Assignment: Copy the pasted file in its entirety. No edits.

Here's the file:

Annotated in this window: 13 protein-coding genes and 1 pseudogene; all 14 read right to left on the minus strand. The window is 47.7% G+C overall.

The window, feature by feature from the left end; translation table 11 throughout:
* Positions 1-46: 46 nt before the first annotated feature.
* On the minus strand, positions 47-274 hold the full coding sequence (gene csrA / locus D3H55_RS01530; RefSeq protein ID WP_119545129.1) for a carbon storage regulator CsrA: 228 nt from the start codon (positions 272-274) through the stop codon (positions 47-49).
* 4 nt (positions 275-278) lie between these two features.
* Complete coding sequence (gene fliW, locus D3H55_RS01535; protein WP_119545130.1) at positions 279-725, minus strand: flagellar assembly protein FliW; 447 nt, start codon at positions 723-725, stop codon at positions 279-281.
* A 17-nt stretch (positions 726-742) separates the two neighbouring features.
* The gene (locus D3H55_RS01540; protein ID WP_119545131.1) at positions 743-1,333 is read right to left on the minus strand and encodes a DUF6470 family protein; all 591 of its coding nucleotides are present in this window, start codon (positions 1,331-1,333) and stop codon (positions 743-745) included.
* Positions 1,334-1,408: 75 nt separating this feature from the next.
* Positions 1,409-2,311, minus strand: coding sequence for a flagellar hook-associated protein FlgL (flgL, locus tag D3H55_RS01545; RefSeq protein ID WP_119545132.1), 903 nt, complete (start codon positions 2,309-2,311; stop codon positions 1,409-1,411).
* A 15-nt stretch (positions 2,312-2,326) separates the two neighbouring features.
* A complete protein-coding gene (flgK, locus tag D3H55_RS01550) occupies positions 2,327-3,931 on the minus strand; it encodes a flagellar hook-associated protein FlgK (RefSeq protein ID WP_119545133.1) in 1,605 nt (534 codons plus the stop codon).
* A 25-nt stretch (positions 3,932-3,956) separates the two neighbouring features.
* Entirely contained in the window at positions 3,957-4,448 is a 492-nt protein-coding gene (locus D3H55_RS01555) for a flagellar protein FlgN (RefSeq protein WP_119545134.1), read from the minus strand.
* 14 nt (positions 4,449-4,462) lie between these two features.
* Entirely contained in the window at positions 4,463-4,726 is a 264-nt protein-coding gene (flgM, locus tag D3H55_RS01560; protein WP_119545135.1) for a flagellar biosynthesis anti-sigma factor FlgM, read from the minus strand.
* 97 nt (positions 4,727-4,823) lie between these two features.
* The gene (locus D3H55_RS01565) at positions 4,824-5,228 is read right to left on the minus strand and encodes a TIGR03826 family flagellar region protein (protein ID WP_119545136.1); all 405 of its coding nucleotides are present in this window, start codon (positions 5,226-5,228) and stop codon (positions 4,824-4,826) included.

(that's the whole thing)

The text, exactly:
Annotated in this window: 13 protein-coding genes and 1 pseudogene; all 14 read right to left on the minus strand. The window is 47.7% G+C overall.

The window, feature by feature from the left end; translation table 11 throughout:
* Positions 1-46: 46 nt before the first annotated feature.
* On the minus strand, positions 47-274 hold the full coding sequence (gene csrA / locus D3H55_RS01530; RefSeq protein ID WP_119545129.1) for a carbon storage regulator CsrA: 228 nt from the start codon (positions 272-274) through the stop codon (positions 47-49).
* 4 nt (positions 275-278) lie between these two features.
* Complete coding sequence (gene fliW, locus D3H55_RS01535; protein WP_119545130.1) at positions 279-725, minus strand: flagellar assembly protein FliW; 447 nt, start codon at positions 723-725, stop codon at positions 279-281.
* A 17-nt stretch (positions 726-742) separates the two neighbouring features.
* The gene (locus D3H55_RS01540; protein ID WP_119545131.1) at positions 743-1,333 is read right to left on the minus strand and encodes a DUF6470 family protein; all 591 of its coding nucleotides are present in this window, start codon (positions 1,331-1,333) and stop codon (positions 743-745) included.
* Positions 1,334-1,408: 75 nt separating this feature from the next.
* Positions 1,409-2,311, minus strand: coding sequence for a flagellar hook-associated protein FlgL (flgL, locus tag D3H55_RS01545; RefSeq protein ID WP_119545132.1), 903 nt, complete (start codon positions 2,309-2,311; stop codon positions 1,409-1,411).
* A 15-nt stretch (positions 2,312-2,326) separates the two neighbouring features.
* A complete protein-coding gene (flgK, locus tag D3H55_RS01550) occupies positions 2,327-3,931 on the minus strand; it encodes a flagellar hook-associated protein FlgK (RefSeq protein ID WP_119545133.1) in 1,605 nt (534 codons plus the stop codon).
* A 25-nt stretch (positions 3,932-3,956) separates the two neighbouring features.
* Entirely contained in the window at positions 3,957-4,448 is a 492-nt protein-coding gene (locus D3H55_RS01555) for a flagellar protein FlgN (RefSeq protein WP_119545134.1), read from the minus strand.
* 14 nt (positions 4,449-4,462) lie between these two features.
* Entirely contained in the window at positions 4,463-4,726 is a 264-nt protein-coding gene (flgM, locus tag D3H55_RS01560; protein WP_119545135.1) for a flagellar biosynthesis anti-sigma factor FlgM, read from the minus strand.
* 97 nt (positions 4,727-4,823) lie between these two features.
* The gene (locus D3H55_RS01565) at positions 4,824-5,228 is read right to left on the minus strand and encodes a TIGR03826 family flagellar region protein (protein ID WP_119545136.1); all 405 of its coding nucleotides are present in this window, start codon (positions 5,226-5,228) and stop codon (positions 4,824-4,826) included.